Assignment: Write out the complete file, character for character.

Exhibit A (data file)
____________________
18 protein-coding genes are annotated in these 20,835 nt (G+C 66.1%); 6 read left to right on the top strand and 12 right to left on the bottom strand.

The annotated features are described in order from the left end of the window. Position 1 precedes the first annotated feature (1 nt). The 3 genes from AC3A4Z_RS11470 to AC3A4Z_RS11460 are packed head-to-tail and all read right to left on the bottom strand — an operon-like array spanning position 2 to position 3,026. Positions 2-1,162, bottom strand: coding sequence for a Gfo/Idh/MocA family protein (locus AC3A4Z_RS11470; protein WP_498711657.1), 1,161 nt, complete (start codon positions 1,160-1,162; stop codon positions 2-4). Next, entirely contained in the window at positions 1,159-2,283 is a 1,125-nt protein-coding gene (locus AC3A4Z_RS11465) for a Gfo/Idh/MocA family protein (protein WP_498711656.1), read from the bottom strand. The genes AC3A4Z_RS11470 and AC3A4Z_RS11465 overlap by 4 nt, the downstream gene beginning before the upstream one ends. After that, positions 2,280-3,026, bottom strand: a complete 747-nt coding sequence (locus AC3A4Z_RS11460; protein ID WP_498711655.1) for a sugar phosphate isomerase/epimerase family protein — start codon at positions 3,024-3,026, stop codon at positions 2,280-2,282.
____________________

18 protein-coding genes are annotated in these 20,835 nt (G+C 66.1%); 6 read left to right on the top strand and 12 right to left on the bottom strand.

The annotated features are described in order from the left end of the window. Position 1 precedes the first annotated feature (1 nt). The 3 genes from AC3A4Z_RS11470 to AC3A4Z_RS11460 are packed head-to-tail and all read right to left on the bottom strand — an operon-like array spanning position 2 to position 3,026. Positions 2-1,162, bottom strand: coding sequence for a Gfo/Idh/MocA family protein (locus AC3A4Z_RS11470; protein WP_498711657.1), 1,161 nt, complete (start codon positions 1,160-1,162; stop codon positions 2-4). Next, entirely contained in the window at positions 1,159-2,283 is a 1,125-nt protein-coding gene (locus AC3A4Z_RS11465) for a Gfo/Idh/MocA family protein (protein WP_498711656.1), read from the bottom strand. The genes AC3A4Z_RS11470 and AC3A4Z_RS11465 overlap by 4 nt, the downstream gene beginning before the upstream one ends. After that, positions 2,280-3,026, bottom strand: a complete 747-nt coding sequence (locus AC3A4Z_RS11460; protein ID WP_498711655.1) for a sugar phosphate isomerase/epimerase family protein — start codon at positions 3,024-3,026, stop codon at positions 2,280-2,282.